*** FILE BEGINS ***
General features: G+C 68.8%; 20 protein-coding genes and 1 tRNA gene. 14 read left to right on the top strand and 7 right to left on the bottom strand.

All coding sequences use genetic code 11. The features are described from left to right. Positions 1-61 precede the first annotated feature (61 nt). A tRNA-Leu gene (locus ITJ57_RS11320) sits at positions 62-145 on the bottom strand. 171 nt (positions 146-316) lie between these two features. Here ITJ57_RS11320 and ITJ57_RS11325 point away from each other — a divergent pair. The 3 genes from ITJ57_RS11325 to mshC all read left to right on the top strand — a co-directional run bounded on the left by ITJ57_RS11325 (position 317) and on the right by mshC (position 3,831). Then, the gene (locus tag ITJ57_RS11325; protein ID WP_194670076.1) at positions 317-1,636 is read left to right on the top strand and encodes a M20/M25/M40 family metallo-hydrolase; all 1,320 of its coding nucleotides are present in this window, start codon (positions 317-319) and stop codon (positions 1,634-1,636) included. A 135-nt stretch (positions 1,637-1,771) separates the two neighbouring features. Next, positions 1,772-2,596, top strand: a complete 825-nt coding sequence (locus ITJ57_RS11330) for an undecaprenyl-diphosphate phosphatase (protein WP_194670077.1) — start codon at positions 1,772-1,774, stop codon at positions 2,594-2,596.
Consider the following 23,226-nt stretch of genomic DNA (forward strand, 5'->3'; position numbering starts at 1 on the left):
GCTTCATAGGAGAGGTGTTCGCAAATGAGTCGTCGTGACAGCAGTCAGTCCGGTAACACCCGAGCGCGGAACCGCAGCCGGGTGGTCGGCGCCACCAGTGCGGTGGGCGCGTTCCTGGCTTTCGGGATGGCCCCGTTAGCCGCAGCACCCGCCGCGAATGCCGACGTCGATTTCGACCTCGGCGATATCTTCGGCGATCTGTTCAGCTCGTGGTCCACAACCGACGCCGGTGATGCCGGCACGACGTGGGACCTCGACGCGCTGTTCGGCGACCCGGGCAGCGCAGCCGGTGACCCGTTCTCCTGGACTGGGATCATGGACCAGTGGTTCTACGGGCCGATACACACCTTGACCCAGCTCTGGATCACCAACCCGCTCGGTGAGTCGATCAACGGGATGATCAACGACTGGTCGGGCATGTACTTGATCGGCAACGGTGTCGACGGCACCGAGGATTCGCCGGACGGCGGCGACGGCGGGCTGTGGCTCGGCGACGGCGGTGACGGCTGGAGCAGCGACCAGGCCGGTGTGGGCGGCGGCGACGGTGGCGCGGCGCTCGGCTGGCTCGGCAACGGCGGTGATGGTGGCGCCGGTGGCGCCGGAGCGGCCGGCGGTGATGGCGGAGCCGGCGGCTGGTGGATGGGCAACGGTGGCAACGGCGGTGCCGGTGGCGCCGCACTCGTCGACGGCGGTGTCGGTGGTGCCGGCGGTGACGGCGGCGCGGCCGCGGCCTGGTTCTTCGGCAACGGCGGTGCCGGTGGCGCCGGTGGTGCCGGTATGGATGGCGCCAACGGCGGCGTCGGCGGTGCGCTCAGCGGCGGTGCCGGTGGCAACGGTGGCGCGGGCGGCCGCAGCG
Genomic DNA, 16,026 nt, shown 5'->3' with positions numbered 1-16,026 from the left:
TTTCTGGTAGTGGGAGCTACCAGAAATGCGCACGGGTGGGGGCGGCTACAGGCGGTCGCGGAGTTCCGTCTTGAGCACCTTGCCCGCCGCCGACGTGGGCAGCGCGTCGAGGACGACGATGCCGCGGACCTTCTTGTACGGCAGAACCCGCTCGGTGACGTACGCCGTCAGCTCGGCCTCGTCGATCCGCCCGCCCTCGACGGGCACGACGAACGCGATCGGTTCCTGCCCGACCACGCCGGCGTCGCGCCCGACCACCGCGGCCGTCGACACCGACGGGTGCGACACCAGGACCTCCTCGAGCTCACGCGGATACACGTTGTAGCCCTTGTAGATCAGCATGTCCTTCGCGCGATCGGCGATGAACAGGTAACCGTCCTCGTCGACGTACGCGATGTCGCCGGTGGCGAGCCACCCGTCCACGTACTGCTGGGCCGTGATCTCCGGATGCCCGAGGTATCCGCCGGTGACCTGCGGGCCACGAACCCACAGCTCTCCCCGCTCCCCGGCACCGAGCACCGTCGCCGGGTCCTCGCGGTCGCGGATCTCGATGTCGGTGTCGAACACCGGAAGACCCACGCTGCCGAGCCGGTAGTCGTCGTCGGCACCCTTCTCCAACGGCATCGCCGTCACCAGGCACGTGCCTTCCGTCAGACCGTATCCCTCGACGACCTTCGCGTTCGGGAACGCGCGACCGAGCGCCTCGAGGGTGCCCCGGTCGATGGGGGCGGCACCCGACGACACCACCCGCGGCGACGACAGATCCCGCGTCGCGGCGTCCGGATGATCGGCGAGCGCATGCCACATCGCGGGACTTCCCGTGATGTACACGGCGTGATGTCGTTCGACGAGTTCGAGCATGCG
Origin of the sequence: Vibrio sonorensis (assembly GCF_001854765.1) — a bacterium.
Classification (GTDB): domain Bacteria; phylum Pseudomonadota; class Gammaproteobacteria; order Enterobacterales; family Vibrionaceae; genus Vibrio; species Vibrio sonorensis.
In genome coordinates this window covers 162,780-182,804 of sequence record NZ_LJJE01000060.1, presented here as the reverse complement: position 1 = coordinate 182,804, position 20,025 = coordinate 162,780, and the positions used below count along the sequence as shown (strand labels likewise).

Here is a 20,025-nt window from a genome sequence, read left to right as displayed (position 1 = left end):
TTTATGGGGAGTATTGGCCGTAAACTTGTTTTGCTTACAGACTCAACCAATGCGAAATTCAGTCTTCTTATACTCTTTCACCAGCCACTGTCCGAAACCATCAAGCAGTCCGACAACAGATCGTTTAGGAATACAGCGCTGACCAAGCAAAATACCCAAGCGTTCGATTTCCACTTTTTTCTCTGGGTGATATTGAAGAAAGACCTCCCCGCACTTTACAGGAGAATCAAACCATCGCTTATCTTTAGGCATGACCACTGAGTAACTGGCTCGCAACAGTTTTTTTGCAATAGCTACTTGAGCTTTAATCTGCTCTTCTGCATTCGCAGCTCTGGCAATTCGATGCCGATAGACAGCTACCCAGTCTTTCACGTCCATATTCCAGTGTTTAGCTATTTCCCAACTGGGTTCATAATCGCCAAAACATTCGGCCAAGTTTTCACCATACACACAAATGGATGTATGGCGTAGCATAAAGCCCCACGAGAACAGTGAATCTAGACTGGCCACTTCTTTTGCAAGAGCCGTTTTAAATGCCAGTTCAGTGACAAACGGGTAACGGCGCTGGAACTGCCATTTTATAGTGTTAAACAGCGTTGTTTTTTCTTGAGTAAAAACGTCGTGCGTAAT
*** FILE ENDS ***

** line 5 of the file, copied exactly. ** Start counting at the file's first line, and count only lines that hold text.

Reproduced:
Genomic DNA, 16,026 nt, shown 5'->3' with positions numbered 1-16,026 from the left: